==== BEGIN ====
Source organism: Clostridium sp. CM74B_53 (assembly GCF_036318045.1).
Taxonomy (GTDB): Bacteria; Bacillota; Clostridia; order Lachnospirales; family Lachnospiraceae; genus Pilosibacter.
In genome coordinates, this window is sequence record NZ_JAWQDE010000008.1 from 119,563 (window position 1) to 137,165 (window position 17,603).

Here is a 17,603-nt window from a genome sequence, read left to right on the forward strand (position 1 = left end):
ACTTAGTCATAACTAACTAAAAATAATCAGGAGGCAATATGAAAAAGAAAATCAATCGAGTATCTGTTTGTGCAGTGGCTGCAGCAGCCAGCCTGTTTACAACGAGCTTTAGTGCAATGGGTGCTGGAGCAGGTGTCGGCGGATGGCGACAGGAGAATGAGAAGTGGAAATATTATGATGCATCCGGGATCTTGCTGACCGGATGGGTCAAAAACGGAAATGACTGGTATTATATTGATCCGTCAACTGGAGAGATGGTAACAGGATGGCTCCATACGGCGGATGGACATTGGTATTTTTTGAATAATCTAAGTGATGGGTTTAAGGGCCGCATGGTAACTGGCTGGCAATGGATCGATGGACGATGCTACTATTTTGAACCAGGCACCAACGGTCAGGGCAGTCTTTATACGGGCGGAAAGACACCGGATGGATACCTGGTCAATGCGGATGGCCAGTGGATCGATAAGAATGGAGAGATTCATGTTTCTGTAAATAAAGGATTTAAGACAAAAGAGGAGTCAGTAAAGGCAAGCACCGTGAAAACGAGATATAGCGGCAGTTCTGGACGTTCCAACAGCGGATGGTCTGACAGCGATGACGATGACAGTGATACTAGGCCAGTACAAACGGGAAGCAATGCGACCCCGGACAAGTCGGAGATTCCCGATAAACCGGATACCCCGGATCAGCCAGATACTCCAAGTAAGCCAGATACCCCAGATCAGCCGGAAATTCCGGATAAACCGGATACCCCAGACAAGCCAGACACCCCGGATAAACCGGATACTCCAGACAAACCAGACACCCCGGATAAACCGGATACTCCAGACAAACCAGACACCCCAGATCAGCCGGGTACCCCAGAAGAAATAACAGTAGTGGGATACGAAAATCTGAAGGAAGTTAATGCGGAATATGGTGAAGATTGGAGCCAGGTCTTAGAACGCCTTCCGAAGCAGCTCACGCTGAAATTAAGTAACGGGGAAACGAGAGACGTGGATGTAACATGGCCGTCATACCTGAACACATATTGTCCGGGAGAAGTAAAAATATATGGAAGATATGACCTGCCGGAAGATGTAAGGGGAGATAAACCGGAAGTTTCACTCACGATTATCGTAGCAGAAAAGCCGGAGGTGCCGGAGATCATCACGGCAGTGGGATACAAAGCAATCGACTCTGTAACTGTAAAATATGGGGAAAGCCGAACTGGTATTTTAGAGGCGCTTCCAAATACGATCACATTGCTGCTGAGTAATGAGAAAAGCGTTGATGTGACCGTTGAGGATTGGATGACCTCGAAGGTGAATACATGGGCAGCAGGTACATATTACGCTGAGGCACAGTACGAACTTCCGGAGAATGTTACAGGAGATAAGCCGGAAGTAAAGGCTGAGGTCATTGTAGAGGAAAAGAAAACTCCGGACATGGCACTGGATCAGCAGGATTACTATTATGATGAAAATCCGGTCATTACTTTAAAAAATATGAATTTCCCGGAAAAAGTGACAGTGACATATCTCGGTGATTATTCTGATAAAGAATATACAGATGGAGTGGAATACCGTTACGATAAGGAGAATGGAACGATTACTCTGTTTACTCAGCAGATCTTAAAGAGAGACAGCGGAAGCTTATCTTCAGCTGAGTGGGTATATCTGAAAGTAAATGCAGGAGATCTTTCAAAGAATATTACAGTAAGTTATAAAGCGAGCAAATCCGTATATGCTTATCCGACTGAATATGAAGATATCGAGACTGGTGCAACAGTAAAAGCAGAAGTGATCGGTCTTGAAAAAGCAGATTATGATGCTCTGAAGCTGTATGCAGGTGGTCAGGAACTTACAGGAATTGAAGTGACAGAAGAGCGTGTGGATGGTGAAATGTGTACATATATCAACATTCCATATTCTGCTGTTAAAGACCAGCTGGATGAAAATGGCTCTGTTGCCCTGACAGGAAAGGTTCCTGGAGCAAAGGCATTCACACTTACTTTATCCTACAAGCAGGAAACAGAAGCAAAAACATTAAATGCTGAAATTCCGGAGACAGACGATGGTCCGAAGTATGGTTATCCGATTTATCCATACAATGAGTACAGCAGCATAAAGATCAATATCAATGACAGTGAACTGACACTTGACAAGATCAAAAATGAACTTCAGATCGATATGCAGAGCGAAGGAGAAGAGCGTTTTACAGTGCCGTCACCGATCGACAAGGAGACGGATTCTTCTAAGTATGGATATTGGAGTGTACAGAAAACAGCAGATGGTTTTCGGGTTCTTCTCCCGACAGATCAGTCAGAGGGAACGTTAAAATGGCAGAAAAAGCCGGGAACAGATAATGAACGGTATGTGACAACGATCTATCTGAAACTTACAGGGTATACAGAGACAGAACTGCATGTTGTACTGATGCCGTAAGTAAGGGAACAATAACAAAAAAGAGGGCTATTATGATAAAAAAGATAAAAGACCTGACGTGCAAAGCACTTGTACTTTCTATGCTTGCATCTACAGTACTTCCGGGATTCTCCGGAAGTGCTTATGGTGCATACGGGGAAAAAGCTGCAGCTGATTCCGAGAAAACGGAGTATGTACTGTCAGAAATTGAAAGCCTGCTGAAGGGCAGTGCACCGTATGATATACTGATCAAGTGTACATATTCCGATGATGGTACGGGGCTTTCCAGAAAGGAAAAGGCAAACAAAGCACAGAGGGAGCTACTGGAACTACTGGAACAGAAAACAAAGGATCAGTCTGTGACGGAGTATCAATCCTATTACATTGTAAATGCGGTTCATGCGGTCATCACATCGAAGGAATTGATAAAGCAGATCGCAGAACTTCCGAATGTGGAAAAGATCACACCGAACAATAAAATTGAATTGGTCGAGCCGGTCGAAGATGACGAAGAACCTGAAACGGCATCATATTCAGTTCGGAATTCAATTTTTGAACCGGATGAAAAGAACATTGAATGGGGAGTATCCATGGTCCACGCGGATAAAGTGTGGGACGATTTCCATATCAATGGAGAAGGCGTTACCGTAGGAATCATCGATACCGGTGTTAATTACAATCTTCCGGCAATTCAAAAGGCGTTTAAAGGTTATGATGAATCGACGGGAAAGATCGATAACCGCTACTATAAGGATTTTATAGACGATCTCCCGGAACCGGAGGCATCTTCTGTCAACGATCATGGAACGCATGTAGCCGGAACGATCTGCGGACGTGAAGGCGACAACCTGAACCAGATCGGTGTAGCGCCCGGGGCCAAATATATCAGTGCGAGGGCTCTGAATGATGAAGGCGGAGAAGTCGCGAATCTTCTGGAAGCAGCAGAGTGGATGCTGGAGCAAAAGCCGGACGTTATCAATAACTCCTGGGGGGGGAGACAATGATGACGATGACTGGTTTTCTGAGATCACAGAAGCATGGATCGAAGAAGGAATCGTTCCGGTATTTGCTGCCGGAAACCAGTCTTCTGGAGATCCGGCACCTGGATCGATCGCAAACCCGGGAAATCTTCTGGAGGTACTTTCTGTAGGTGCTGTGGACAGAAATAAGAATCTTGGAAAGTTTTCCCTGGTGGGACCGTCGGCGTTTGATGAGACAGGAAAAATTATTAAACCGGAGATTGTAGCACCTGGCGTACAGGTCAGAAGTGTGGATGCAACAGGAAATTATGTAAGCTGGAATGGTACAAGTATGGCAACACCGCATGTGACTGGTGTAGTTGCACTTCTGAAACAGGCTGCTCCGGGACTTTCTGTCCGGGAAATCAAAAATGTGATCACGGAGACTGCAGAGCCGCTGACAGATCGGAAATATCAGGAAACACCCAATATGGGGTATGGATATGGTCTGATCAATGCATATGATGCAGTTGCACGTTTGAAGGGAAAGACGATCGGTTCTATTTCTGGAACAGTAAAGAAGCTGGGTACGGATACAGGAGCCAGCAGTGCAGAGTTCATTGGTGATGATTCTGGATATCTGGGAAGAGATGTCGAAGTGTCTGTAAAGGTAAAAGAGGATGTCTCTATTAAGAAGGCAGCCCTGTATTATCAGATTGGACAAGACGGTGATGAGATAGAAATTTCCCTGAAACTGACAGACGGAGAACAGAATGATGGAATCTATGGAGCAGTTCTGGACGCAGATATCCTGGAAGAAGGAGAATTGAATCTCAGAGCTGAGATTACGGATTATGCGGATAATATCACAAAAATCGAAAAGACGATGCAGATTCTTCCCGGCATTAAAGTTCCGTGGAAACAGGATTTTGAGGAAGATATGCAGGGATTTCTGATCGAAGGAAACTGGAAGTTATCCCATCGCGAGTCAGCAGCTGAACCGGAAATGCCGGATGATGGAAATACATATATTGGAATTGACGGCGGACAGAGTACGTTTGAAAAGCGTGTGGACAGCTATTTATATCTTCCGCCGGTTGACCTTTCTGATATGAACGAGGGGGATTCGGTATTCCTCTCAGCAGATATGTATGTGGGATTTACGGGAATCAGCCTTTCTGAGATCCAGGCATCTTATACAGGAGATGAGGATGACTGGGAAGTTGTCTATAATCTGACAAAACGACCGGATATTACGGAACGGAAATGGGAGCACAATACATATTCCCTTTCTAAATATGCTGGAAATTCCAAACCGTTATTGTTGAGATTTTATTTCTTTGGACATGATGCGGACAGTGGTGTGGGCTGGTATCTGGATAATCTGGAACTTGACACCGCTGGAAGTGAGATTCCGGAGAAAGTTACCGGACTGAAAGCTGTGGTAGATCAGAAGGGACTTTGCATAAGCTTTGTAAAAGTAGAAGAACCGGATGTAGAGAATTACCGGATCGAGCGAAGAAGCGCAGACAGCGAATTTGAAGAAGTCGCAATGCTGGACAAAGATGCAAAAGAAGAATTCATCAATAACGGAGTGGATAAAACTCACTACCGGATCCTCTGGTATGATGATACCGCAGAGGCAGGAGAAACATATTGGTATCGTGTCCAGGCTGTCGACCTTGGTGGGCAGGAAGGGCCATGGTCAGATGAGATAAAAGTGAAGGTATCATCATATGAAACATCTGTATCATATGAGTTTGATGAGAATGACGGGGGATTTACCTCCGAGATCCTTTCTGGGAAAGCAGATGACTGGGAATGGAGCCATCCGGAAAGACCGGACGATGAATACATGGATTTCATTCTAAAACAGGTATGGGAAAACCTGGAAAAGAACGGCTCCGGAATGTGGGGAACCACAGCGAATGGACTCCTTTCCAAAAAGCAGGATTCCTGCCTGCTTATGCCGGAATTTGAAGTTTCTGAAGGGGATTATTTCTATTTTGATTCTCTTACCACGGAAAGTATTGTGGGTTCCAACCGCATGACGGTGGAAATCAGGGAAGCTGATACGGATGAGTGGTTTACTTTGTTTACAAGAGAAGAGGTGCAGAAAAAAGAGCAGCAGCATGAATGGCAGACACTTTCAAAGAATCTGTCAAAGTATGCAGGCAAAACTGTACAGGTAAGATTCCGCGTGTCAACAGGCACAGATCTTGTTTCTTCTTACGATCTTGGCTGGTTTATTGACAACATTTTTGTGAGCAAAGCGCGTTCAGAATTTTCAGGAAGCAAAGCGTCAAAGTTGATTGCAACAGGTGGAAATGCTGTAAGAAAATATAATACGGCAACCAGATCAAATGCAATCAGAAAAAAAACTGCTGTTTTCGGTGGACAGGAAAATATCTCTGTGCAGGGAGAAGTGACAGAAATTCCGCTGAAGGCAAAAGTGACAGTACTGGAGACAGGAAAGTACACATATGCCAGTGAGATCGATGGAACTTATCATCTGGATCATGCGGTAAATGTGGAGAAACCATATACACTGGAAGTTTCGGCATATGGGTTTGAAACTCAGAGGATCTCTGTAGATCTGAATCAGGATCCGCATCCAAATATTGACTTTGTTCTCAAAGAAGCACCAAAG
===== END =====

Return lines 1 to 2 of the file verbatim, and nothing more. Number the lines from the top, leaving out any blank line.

Source organism: Clostridium sp. CM74B_53 (assembly GCF_036318045.1).
Taxonomy (GTDB): Bacteria; Bacillota; Clostridia; order Lachnospirales; family Lachnospiraceae; genus Pilosibacter.